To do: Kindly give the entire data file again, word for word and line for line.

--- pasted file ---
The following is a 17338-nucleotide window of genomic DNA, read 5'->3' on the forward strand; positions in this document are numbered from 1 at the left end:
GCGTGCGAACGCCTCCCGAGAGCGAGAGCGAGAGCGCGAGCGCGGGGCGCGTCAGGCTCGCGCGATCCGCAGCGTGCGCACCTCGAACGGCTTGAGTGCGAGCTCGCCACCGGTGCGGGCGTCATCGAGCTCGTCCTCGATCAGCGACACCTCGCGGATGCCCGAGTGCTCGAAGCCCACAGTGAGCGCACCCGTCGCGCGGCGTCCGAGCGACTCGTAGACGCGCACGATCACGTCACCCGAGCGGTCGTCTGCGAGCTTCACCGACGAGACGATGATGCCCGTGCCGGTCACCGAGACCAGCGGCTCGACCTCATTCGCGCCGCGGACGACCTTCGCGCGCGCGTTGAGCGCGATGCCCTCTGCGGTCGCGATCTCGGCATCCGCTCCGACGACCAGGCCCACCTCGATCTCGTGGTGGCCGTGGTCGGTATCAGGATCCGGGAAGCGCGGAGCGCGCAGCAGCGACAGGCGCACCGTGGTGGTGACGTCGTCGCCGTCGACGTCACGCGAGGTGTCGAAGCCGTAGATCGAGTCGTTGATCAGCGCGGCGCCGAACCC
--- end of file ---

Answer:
The following is a 17338-nucleotide window of genomic DNA, read 5'->3' on the forward strand; positions in this document are numbered from 1 at the left end:
GCGTGCGAACGCCTCCCGAGAGCGAGAGCGAGAGCGCGAGCGCGGGGCGCGTCAGGCTCGCGCGATCCGCAGCGTGCGCACCTCGAACGGCTTGAGTGCGAGCTCGCCACCGGTGCGGGCGTCATCGAGCTCGTCCTCGATCAGCGACACCTCGCGGATGCCCGAGTGCTCGAAGCCCACAGTGAGCGCACCCGTCGCGCGGCGTCCGAGCGACTCGTAGACGCGCACGATCACGTCACCCGAGCGGTCGTCTGCGAGCTTCACCGACGAGACGATGATGCCCGTGCCGGTCACCGAGACCAGCGGCTCGACCTCATTCGCGCCGCGGACGACCTTCGCGCGCGCGTTGAGCGCGATGCCCTCTGCGGTCGCGATCTCGGCATCCGCTCCGACGACCAGGCCCACCTCGATCTCGTGGTGGCCGTGGTCGGTATCAGGATCCGGGAAGCGCGGAGCGCGCAGCAGCGACAGGCGCACCGTGGTGGTGACGTCGTCGCCGTCGACGTCACGCGAGGTGTCGAAGCCGTAGATCGAGTCGTTGATCAGCGCGGCGCCGAACCC